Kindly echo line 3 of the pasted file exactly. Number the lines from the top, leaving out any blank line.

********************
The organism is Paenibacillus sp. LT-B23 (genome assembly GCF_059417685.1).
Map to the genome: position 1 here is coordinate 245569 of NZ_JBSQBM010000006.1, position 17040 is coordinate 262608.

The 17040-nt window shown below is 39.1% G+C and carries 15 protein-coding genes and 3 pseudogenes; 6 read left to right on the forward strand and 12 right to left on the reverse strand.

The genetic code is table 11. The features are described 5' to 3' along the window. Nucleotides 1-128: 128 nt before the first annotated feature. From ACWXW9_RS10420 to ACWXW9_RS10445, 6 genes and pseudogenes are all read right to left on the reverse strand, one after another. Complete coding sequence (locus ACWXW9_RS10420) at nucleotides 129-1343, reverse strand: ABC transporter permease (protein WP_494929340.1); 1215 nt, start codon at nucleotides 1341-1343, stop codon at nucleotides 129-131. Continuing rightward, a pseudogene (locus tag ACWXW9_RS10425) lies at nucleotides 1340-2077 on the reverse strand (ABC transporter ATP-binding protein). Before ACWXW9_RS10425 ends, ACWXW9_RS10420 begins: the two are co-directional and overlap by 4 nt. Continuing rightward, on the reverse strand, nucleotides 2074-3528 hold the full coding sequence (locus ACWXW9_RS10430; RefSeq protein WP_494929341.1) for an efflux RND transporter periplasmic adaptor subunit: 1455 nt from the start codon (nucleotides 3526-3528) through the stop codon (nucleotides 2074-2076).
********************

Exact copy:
The 17040-nt window shown below is 39.1% G+C and carries 15 protein-coding genes and 3 pseudogenes; 6 read left to right on the forward strand and 12 right to left on the reverse strand.